Bipartisan efforts to save nearly 1,000 Forest Service jobs are underway

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  • Bipartisan and bicameral efforts are underway to stop the White House’s plans to close some Civilian Conservation Centers and transfer the remaining ones from the Agriculture Department to the Labor Department. Montana Sen. Jon Tester (D) introduced legislation that would prohibit the closures of the CCCs in 2019 and 2020. Tester’s bill has bipartisan support. Republican Rep. Dan Newhouse (Wash.) offered up an amendment to the 2020 agriculture appropriations bill that would prevent changes to the Civilian Conservation Centers. The amendment cleared the House Appropriations Committee. The Forest Service said last month it would close nine of them across the country, and would move the remaining 16 to DOL. The move would also lay off about 1,000 Forest Service employees. Montana’s other Sen. Steve Daines (R) said President Donald Trump will keep the Labor Department from closing one of the Job Corps training centers in his state. (National Federation of Federal Employees)
  • House appropriators want to give U.S. Customs and Border Protection $151 million more next year to address staffing shortages along the southern border and other ports of entry. A draft 2020 Homeland Security Appropriations bill includes more funding to hire more CBP officers and agriculture specialists. The draft bill would also fund the construction of a new facility for the Cybersecurity and Infrastructure Security Agency on the St. Elizabeths campus in Washington, D.C. (House Appropriations Committee)
  • House appropriators want to give federal employees and themselves a pay raise in 2020. Politico reports 2020 spending bills in the House will not include freezes on congressional pay which have been in place for the last 10 years. Plans call for an increase of $4,500 to congressional salaries to serve as a cost of living adjustment. Salaries have been frozen at $174,000 ever since Congress decided to suspend automatic COLAs in 2009. (POLITICO)
  • The House Armed Services Readiness Subcommittee is recommending a tenant bill of rights and new oversight on management companies to protect military families living in privatized housing. It would give service members a dispute resolution mechanism, prompt housing maintenance and information about past issues with a house. The provisions stem from reports of mold, mice and lead paint in some on-base military privatized housing. (Federal News Network)
  • The military is likely to get some emergency relief for bases hit by natural disasters over the past year. Congress is sending Trump a bill with $3 billion to fix installations like Tyndall Air Force Base and Camp Lejeune, both of which were devastated by hurricanes. The bill gives the Air Force about $1.7 billion and the Navy nearly $1 billion. The rest of the funds would go to the Coast Guard and Army National Guard. The Air Force was forced to postpone its cleanup efforts at Tyndall earlier this year because it ran out of funds.
  • Federal Labor Relations Authority Chair Colleen Kiko tried to convince members on the House Oversight and Reform Committee that she has no anti-union bias. Democrats on the government operations subcommittee said her recent decisions discredit the agency’s role in administering positive labor-management relationships. Kiko said the decision to close two regional offices made sense because of the agency’s dwindling workload. She also cited her own interpretation of the Federal Service Labor-Management Relations Statute as the reason why she decided to no longer recognize FLRA’s own union. (Federal News Network)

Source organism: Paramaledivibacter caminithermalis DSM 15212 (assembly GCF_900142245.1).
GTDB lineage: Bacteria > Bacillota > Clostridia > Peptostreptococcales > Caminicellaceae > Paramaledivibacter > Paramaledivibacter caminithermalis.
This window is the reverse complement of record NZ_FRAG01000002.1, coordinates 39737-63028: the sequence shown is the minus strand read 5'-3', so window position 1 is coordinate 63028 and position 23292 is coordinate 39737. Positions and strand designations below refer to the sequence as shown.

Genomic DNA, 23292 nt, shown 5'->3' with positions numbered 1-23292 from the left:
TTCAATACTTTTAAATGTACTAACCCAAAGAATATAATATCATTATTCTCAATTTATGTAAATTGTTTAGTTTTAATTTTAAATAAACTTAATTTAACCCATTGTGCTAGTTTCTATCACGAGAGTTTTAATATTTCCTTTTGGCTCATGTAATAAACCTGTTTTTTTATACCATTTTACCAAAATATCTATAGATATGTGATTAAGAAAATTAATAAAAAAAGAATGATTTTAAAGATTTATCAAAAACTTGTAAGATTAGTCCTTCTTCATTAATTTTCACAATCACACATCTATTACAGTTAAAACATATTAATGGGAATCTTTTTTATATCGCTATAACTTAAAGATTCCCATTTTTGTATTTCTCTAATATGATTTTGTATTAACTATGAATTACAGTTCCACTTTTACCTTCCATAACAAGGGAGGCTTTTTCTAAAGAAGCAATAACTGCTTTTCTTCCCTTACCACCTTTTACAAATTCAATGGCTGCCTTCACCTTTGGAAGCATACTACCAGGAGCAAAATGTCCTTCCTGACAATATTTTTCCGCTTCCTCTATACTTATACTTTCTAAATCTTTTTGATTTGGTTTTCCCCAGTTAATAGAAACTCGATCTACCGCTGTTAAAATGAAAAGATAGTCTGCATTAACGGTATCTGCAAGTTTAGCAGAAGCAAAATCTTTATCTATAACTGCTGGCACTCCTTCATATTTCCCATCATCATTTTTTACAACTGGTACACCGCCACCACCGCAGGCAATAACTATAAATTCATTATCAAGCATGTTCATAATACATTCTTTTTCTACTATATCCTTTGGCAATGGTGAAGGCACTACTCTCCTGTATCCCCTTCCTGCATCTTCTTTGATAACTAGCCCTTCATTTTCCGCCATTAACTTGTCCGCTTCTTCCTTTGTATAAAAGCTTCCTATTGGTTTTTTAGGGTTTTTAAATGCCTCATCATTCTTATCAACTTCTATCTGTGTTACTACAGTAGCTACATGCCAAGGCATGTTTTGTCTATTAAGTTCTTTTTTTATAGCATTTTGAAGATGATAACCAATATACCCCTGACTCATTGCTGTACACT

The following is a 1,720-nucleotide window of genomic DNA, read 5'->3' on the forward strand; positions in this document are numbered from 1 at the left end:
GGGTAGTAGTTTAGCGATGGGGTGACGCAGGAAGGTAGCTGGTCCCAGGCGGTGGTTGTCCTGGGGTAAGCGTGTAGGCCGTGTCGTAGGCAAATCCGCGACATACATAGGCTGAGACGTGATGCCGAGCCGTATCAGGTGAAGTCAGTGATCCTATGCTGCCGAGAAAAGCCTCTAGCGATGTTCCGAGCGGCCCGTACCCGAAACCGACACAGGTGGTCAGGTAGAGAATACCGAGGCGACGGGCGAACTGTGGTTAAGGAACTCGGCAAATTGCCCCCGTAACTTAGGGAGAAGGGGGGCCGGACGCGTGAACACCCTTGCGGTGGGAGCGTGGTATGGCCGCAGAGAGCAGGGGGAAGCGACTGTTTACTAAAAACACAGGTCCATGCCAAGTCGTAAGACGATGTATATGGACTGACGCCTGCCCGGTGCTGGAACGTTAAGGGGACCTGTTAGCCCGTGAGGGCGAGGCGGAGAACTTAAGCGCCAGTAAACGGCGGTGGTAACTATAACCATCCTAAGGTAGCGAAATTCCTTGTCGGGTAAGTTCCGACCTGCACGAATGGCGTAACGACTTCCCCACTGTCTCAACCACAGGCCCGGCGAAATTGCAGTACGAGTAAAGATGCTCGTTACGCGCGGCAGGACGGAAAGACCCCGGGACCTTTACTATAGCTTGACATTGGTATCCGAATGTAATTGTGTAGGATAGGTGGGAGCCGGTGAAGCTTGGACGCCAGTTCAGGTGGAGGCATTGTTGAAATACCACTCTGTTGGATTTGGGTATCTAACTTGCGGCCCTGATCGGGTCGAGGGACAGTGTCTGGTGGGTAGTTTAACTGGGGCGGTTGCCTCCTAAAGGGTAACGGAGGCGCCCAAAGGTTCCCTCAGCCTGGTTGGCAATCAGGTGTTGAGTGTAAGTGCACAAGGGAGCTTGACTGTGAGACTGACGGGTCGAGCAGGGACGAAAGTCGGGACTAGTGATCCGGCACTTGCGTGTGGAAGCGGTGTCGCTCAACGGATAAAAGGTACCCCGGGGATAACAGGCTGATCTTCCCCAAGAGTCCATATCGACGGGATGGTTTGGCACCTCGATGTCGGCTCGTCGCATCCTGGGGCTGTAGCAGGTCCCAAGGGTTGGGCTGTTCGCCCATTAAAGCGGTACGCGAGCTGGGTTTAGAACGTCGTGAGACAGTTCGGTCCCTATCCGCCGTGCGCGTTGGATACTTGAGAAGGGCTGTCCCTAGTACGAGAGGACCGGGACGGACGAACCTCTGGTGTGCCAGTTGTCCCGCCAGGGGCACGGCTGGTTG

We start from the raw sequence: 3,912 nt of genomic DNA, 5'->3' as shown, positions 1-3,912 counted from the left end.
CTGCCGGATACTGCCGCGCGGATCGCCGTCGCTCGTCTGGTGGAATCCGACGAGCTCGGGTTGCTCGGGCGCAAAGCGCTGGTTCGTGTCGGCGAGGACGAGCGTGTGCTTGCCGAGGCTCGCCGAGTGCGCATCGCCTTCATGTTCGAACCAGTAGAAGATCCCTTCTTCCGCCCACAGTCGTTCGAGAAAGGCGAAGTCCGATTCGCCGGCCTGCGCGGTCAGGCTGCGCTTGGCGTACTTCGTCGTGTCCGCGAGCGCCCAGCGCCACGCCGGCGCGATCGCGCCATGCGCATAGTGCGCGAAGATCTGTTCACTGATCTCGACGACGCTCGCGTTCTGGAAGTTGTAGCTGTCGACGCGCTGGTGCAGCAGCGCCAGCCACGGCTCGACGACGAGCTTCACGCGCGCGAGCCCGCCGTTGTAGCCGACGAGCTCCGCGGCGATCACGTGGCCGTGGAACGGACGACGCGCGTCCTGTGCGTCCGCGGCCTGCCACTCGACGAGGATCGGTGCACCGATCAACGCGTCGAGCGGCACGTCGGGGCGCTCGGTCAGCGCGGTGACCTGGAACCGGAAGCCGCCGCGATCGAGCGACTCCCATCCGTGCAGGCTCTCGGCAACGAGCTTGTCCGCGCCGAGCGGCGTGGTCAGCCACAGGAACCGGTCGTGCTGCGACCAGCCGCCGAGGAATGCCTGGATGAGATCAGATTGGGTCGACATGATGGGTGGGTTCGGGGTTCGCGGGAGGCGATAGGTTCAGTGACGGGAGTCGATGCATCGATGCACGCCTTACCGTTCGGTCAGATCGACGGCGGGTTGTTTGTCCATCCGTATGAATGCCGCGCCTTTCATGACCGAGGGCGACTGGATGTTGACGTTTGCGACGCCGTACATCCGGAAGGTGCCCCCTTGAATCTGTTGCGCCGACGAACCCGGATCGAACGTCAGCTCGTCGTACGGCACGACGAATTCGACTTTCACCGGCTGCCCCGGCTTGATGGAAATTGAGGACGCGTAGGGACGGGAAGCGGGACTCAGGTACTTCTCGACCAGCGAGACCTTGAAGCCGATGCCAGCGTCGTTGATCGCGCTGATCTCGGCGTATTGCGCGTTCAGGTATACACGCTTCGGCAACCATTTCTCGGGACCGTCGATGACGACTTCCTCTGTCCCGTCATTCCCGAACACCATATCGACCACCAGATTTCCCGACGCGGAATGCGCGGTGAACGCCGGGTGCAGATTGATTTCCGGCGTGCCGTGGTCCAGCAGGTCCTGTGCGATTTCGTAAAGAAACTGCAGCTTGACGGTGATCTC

• Andrew Saul’s quest to become the permanent commissioner of the Social Security Administration is finally ending. After having unanimously been approved by the Senate Finance Committee twice, he was finally approved by the full Senate to be the 30th commissioner of SSA. Saul’s term as commissioner runs through Jan. 19, 2025. SSA hasn’t had a permanent commissioner since 2013 when Michael Astrue left the agency. (Sen. Ben Cardin)
  • The General Services Administration pre-approved a group of vendors to bid on contracts from agencies for their Centers of Excellence IT modernization projects. GSA made 22 awards under its CoE Discovery Blanket Purchase Agreement. The three-year vehicles have a ceiling of $100 million. The awards focus on seven IT modernization areas, including cloud adoption and data analytics. GSA expected the BPA to start accepting task orders before the end of this year. (General Services Administration)
  • The much-anticipated federal data strategy is out and its goal is to change the way agencies use data to improve operations and deliver services. Suzette Kent, the federal chief information officer, said the new federal data strategy gives agencies 40 goals to improve the accessibility, value and security of what many call the 21st century’s new oil. The Office of Management and Budget released the federal data strategy yesterday detailing objectives around two main themes: Practices and principles. Kent said the strategy brings together recent laws, policies and executive orders where data is the connective tissue. She said among the near term deliverables to include a data science training, credentialing catalog and data protection toolkits. (Federal News Network)
  • It may be out, but the White House still seeks comments on its national data strategy. The comprehensive Federal Data Strategy, published Tuesday after long anticipation, is still open for comments. Next on deck from the Office of Management and Budget will be a follow-up to the release, which the White House called the Federal Data Strategy Action Plan. That, too, will come out this year. Comments for the third round for the data strategy are due July 5. (Federal Register)

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